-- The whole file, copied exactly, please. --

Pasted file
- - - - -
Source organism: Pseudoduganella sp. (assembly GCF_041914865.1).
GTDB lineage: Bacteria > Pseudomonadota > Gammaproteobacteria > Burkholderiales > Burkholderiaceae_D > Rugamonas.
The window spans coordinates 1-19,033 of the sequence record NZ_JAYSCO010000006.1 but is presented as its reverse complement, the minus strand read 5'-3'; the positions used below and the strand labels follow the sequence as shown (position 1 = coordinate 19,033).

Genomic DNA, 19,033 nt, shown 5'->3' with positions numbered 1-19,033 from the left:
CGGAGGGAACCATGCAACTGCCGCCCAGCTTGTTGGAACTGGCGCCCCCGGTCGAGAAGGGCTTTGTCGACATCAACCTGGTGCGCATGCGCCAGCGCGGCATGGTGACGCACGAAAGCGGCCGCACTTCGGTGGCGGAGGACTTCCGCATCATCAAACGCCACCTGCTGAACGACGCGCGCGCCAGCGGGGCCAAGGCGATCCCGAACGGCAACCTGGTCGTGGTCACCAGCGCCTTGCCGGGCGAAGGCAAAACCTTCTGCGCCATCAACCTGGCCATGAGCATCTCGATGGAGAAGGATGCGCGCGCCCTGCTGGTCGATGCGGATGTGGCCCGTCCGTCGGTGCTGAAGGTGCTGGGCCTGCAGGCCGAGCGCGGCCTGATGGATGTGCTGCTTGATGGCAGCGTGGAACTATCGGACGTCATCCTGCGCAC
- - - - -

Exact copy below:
Source organism: Pseudoduganella sp. (assembly GCF_041914865.1).
GTDB lineage: Bacteria > Pseudomonadota > Gammaproteobacteria > Burkholderiales > Burkholderiaceae_D > Rugamonas.
The window spans coordinates 1-19,033 of the sequence record NZ_JAYSCO010000006.1 but is presented as its reverse complement, the minus strand read 5'-3'; the positions used below and the strand labels follow the sequence as shown (position 1 = coordinate 19,033).

Genomic DNA, 19,033 nt, shown 5'->3' with positions numbered 1-19,033 from the left:
CGGAGGGAACCATGCAACTGCCGCCCAGCTTGTTGGAACTGGCGCCCCCGGTCGAGAAGGGCTTTGTCGACATCAACCTGGTGCGCATGCGCCAGCGCGGCATGGTGACGCACGAAAGCGGCCGCACTTCGGTGGCGGAGGACTTCCGCATCATCAAACGCCACCTGCTGAACGACGCGCGCGCCAGCGGGGCCAAGGCGATCCCGAACGGCAACCTGGTCGTGGTCACCAGCGCCTTGCCGGGCGAAGGCAAAACCTTCTGCGCCATCAACCTGGCCATGAGCATCTCGATGGAGAAGGATGCGCGCGCCCTGCTGGTCGATGCGGATGTGGCCCGTCCGTCGGTGCTGAAGGTGCTGGGCCTGCAGGCCGAGCGCGGCCTGATGGATGTGCTGCTTGATGGCAGCGTGGAACTATCGGACGTCATCCTGCGCAC